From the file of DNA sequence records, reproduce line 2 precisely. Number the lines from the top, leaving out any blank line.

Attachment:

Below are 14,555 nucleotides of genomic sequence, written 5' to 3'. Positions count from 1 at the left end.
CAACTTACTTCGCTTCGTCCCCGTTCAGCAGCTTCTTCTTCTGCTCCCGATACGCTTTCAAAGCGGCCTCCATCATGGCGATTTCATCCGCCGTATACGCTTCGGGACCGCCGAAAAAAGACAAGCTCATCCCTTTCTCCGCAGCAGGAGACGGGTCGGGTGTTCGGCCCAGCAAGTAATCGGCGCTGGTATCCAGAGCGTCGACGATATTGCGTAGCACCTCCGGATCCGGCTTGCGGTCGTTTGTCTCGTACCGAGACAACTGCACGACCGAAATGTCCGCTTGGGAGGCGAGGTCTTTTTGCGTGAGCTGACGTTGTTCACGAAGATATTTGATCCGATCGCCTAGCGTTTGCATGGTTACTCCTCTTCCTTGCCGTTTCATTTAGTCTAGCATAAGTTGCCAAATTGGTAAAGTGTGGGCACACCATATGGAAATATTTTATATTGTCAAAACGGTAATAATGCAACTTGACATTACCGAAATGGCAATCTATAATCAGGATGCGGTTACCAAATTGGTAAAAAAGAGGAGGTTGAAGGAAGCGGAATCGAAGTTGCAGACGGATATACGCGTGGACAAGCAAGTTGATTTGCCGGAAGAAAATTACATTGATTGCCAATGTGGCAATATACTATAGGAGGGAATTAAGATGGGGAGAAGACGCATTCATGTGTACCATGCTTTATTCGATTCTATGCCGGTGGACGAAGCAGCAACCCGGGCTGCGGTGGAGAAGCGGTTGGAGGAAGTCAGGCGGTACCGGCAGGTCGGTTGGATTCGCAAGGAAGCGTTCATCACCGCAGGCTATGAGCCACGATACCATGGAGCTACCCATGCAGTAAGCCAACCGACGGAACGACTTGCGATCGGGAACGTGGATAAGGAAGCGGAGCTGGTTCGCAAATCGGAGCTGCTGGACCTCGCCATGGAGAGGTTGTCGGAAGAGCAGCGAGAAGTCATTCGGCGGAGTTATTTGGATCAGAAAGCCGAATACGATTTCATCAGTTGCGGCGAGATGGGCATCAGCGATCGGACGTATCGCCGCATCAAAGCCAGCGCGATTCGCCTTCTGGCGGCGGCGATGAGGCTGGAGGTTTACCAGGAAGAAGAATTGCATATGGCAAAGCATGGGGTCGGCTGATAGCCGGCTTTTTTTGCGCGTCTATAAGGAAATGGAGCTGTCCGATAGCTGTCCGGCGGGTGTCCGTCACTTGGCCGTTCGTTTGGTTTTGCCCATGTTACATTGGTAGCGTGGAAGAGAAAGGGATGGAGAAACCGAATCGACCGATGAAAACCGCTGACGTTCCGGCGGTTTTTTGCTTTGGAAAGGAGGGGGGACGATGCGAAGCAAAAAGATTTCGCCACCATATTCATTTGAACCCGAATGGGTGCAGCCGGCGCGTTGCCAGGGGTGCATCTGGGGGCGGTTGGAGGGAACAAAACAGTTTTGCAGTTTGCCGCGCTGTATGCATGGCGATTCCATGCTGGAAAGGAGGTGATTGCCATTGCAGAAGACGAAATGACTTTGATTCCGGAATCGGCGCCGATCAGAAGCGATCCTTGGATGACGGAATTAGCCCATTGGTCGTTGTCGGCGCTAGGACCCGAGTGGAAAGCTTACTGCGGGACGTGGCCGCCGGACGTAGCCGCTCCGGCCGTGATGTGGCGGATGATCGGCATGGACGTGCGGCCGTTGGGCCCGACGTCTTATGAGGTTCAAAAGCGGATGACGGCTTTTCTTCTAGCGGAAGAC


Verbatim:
CAACTTACTTCGCTTCGTCCCCGTTCAGCAGCTTCTTCTTCTGCTCCCGATACGCTTTCAAAGCGGCCTCCATCATGGCGATTTCATCCGCCGTATACGCTTCGGGACCGCCGAAAAAAGACAAGCTCATCCCTTTCTCCGCAGCAGGAGACGGGTCGGGTGTTCGGCCCAGCAAGTAATCGGCGCTGGTATCCAGAGCGTCGACGATATTGCGTAGCACCTCCGGATCCGGCTTGCGGTCGTTTGTCTCGTACCGAGACAACTGCACGACCGAAATGTCCGCTTGGGAGGCGAGGTCTTTTTGCGTGAGCTGACGTTGTTCACGAAGATATTTGATCCGATCGCCTAGCGTTTGCATGGTTACTCCTCTTCCTTGCCGTTTCATTTAGTCTAGCATAAGTTGCCAAATTGGTAAAGTGTGGGCACACCATATGGAAATATTTTATATTGTCAAAACGGTAATAATGCAACTTGACATTACCGAAATGGCAATCTATAATCAGGATGCGGTTACCAAATTGGTAAAAAAGAGGAGGTTGAAGGAAGCGGAATCGAAGTTGCAGACGGATATACGCGTGGACAAGCAAGTTGATTTGCCGGAAGAAAATTACATTGATTGCCAATGTGGCAATATACTATAGGAGGGAATTAAGATGGGGAGAAGACGCATTCATGTGTACCATGCTTTATTCGATTCTATGCCGGTGGACGAAGCAGCAACCCGGGCTGCGGTGGAGAAGCGGTTGGAGGAAGTCAGGCGGTACCGGCAGGTCGGTTGGATTCGCAAGGAAGCGTTCATCACCGCAGGCTATGAGCCACGATACCATGGAGCTACCCATGCAGTAAGCCAACCGACGGAACGACTTGCGATCGGGAACGTGGATAAGGAAGCGGAGCTGGTTCGCAAATCGGAGCTGCTGGACCTCGCCATGGAGAGGTTGTCGGAAGAGCAGCGAGAAGTCATTCGGCGGAGTTATTTGGATCAGAAAGCCGAATACGATTTCATCAGTTGCGGCGAGATGGGCATCAGCGATCGGACGTATCGCCGCATCAAAGCCAGCGCGATTCGCCTTCTGGCGGCGGCGATGAGGCTGGAGGTTTACCAGGAAGAAGAATTGCATATGGCAAAGCATGGGGTCGGCTGATAGCCGGCTTTTTTTGCGCGTCTATAAGGAAATGGAGCTGTCCGATAGCTGTCCGGCGGGTGTCCGTCACTTGGCCGTTCGTTTGGTTTTGCCCATGTTACATTGGTAGCGTGGAAGAGAAAGGGATGGAGAAACCGAATCGACCGATGAAAACCGCTGACGTTCCGGCGGTTTTTTGCTTTGGAAAGGAGGGGGGACGATGCGAAGCAAAAAGATTTCGCCACCATATTCATTTGAACCCGAATGGGTGCAGCCGGCGCGTTGCCAGGGGTGCATCTGGGGGCGGTTGGAGGGAACAAAACAGTTTTGCAGTTTGCCGCGCTGTATGCATGGCGATTCCATGCTGGAAAGGAGGTGATTGCCATTGCAGAAGACGAAATGACTTTGATTCCGGAATCGGCGCCGATCAGAAGCGATCCTTGGATGACGGAATTAGCCCATTGGTCGTTGTCGGCGCTAGGACCCGAGTGGAAAGCTTACTGCGGGACGTGGCCGCCGGACGTAGCCGCTCCGGCCGTGATGTGGCGGATGATCGGCATGGACGTGCGGCCGTTGGGCCCGACGTCTTATGAGGTTCAAAAGCGGATGACGGCTTTTCTTCTAGCGGAAGAC